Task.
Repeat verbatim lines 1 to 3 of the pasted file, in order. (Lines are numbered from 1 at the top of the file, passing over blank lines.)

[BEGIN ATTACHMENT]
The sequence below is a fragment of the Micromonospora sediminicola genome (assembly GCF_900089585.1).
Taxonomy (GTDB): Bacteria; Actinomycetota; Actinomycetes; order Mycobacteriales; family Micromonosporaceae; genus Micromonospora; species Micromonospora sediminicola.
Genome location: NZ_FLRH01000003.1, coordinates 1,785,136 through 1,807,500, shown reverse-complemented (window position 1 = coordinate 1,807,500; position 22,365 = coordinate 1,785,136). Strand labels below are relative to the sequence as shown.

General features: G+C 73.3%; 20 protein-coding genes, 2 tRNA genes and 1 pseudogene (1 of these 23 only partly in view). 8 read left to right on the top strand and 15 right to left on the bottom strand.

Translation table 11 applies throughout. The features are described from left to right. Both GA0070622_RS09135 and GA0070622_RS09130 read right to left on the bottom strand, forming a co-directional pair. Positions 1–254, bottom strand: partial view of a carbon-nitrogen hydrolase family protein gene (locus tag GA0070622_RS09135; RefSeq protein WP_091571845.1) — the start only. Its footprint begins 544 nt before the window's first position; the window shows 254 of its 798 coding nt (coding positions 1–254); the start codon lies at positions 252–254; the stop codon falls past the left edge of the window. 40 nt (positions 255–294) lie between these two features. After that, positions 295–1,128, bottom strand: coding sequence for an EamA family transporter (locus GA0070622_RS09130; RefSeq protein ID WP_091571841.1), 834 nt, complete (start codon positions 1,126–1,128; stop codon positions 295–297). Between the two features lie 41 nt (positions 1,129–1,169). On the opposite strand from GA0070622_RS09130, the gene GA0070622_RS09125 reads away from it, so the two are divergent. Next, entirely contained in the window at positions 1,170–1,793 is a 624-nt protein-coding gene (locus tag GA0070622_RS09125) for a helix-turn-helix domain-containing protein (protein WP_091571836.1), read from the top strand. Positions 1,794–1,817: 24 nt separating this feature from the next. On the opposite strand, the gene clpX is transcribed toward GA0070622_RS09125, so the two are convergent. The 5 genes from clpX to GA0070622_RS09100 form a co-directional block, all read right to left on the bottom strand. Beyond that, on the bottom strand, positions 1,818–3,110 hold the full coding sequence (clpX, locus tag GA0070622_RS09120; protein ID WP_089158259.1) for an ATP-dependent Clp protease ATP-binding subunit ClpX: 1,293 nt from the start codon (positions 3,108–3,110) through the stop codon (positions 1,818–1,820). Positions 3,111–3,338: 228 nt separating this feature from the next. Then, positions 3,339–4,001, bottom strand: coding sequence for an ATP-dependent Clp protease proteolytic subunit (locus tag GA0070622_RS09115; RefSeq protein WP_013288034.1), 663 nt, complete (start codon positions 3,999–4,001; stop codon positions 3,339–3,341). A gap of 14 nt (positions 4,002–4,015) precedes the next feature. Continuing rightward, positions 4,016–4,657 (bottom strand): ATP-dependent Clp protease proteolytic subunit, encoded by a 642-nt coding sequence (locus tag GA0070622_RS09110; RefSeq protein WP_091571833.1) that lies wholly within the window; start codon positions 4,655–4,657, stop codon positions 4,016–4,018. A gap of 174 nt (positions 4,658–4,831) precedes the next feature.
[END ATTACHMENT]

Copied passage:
The sequence below is a fragment of the Micromonospora sediminicola genome (assembly GCF_900089585.1).
Taxonomy (GTDB): Bacteria; Actinomycetota; Actinomycetes; order Mycobacteriales; family Micromonosporaceae; genus Micromonospora; species Micromonospora sediminicola.
Genome location: NZ_FLRH01000003.1, coordinates 1,785,136 through 1,807,500, shown reverse-complemented (window position 1 = coordinate 1,807,500; position 22,365 = coordinate 1,785,136). Strand labels below are relative to the sequence as shown.